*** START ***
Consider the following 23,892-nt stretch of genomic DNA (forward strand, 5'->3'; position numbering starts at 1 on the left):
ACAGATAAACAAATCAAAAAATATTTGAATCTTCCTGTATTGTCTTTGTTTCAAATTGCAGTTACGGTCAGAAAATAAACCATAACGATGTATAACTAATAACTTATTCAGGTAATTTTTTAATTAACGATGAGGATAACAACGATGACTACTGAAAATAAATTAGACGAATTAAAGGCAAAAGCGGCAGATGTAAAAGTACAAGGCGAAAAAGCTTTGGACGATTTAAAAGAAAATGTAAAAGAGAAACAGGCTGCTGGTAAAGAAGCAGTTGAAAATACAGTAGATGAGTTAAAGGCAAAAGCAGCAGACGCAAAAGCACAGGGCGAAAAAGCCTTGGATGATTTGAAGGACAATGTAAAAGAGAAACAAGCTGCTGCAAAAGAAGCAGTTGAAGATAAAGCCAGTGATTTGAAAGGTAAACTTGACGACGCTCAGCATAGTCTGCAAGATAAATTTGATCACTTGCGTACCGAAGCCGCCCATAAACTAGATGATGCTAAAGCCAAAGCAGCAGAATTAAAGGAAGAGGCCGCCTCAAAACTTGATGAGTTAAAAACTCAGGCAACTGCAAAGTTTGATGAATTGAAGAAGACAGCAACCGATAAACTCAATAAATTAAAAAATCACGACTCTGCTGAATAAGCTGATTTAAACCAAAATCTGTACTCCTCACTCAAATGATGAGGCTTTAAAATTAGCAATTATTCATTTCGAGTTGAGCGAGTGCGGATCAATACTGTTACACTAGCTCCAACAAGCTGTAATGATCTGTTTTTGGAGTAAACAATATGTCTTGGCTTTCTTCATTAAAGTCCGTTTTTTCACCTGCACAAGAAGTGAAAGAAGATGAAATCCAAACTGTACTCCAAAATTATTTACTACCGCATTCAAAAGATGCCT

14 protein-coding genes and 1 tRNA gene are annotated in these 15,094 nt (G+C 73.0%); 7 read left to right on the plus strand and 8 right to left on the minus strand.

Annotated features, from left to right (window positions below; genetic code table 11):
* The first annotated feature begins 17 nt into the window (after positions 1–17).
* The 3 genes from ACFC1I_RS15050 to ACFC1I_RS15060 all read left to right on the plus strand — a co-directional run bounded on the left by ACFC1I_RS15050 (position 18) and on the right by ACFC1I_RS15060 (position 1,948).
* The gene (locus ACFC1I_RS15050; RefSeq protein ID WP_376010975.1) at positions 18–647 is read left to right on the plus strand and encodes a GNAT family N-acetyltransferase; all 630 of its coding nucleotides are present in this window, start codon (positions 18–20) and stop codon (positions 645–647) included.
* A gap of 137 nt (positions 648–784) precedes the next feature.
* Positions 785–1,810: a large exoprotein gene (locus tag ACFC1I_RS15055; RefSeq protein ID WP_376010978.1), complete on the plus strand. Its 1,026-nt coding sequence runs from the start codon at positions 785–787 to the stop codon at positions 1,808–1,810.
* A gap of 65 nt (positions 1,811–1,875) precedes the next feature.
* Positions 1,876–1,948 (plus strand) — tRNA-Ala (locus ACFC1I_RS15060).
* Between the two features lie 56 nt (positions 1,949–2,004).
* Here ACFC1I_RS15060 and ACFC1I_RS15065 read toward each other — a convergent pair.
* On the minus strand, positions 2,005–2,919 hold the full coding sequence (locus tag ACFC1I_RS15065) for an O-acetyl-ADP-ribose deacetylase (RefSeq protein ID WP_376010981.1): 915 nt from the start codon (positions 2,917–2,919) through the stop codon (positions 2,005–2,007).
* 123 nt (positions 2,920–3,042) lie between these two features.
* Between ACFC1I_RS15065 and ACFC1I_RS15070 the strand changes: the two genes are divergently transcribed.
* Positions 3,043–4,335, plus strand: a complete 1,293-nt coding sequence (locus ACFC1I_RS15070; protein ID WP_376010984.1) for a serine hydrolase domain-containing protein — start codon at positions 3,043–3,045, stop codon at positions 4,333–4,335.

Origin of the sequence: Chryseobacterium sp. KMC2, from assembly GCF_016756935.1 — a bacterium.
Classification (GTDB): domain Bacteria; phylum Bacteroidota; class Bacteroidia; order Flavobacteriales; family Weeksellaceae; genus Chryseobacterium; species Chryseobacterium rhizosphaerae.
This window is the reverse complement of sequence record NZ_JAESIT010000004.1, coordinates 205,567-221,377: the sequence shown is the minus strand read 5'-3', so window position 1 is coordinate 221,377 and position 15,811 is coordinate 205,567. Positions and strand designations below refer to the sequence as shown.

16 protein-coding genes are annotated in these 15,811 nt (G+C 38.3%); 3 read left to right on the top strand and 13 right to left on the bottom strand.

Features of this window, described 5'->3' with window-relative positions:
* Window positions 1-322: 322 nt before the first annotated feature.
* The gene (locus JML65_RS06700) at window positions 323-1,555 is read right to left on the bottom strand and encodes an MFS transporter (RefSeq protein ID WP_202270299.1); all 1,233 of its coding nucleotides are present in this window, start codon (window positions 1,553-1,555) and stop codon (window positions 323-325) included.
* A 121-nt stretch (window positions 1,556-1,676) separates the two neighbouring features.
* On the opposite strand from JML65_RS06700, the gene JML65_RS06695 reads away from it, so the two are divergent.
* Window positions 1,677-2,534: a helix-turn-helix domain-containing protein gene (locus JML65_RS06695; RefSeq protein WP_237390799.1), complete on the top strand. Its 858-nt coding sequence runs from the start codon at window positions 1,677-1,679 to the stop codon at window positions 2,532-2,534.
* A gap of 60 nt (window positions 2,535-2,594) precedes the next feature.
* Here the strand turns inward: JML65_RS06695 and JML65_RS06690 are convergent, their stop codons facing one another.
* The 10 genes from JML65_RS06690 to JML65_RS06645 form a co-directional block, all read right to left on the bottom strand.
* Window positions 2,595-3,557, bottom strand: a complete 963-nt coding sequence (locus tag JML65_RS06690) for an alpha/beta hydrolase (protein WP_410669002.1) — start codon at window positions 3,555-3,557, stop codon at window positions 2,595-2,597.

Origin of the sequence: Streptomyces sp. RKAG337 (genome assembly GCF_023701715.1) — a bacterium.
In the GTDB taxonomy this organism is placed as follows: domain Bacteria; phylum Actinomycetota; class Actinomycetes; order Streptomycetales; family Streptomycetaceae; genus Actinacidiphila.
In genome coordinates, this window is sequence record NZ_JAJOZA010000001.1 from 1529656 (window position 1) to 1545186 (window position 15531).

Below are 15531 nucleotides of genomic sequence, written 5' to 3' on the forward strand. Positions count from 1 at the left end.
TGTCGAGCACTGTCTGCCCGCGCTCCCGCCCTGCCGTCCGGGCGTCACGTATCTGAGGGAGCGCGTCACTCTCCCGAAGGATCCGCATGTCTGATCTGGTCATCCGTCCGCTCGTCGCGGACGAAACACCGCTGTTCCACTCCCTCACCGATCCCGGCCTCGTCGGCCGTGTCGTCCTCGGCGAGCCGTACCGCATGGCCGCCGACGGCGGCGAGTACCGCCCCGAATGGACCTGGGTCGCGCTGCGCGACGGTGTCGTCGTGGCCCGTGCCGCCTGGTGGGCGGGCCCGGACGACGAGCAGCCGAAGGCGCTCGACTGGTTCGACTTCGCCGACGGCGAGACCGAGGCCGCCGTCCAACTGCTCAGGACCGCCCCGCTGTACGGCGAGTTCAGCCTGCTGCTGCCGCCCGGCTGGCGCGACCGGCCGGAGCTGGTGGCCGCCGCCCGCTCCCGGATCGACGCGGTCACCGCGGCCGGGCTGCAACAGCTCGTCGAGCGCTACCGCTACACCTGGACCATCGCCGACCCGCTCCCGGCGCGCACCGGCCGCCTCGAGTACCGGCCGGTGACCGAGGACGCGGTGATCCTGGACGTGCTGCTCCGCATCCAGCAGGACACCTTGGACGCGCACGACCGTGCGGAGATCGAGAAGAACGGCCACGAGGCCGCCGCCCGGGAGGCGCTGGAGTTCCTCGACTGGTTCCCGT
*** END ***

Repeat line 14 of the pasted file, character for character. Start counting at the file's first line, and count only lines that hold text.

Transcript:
* On the minus strand, positions 2,005–2,919 hold the full coding sequence (locus tag ACFC1I_RS15065) for an O-acetyl-ADP-ribose deacetylase (RefSeq protein ID WP_376010981.1): 915 nt from the start codon (positions 2,917–2,919) through the stop codon (positions 2,005–2,007).